Neil Young – Long May You Run

Neil wrote “Long May You Run” in tribute to Mort, his old 1948 Buck Roadmaster hearse.

Neil Young and his band The Squires posing with his hearse Mort (a 1948 Buick Roadmaster hearse Neil had nicknamed Mortimer Hearseburg) in Winnipeg, Manitoba in April 1965

“It had rollers for the coffin in the back, so we just rolled our our amps in and out. It was like they built it for us”  The hearse broke down in Blind River in 1965 where Neil refused to abandon the hearse for two days until he finally gave up.

He soon bought another hearse, Mort Two, which Stephen Stills spotted him driving  in Los Angeles in 1966 when Buffalo Springfield was formed.

Neil would later pay tribute to the original Mort in his song Long May You Run, the title track of The Stills-Young Band album. The album was released in 1976 and peaked at #26 in the Billboard Album Charts, #26 in Canada, and #12 in the UK.

Neil and Stephen Stills toured on this album and Mr. Young decided to leave tour abruptly. He did leave Stills a note: “Dear Stephen, funny how some things that start spontaneously end that way. Eat a peach. Neil.”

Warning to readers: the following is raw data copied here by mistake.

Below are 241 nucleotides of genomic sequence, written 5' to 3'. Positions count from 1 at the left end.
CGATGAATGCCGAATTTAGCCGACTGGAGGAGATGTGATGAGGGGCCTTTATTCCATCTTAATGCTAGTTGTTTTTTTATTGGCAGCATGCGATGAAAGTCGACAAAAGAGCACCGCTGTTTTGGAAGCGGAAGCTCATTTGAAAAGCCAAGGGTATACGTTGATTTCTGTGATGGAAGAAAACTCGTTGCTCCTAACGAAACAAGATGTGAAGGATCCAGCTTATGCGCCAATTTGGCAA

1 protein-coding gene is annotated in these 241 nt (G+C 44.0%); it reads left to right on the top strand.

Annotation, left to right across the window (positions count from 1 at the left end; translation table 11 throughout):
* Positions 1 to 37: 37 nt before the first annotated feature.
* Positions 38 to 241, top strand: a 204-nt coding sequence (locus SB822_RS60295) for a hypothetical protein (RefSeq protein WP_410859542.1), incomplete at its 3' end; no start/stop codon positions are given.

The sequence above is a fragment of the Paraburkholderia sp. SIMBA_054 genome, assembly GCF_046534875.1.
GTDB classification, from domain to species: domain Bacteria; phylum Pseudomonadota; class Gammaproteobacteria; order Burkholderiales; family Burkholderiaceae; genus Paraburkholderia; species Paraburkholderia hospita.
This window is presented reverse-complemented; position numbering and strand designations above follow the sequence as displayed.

The song charted in 1993 from MTV’s Unplugged…it peaked at #34 in the Mainstream Rock Song charts and #28 in Canada.

From Songfacts

Neil was in Canada driving to Sudbury when ‘Mort’ broke down in Blind River, June 1965. (Which is contradictory to the lyrics; “well it was back in Blind River, in 1962, when I last saw you alive”).

In 1976, Stephen Stills and Neil Young formed The Stills-Young Band and released an album called Long May You Run, which turned out to be somewhat ironic when the collaboration quickly stalled.

Stills and Young wrote separately for the album, which Stephen contributing four songs, and Young adding five, including the title track.

Stills is a longtime collaborator of Neil’s, having worked with him first in Buffalo Springfield and then in Crosby, Stills, Nash & Young. However, they had a falling out only nine days into the Long May You Run tour. Young decided to abandon the project, leaving Stills with a mere telegram to explain his departure. It read: “Dear Stephen, funny how some things that start spontaneously end that way. Eat a peach. Neil.”

In addition to Young’s compilation album Decade this also appears on his 1993 album Unplugged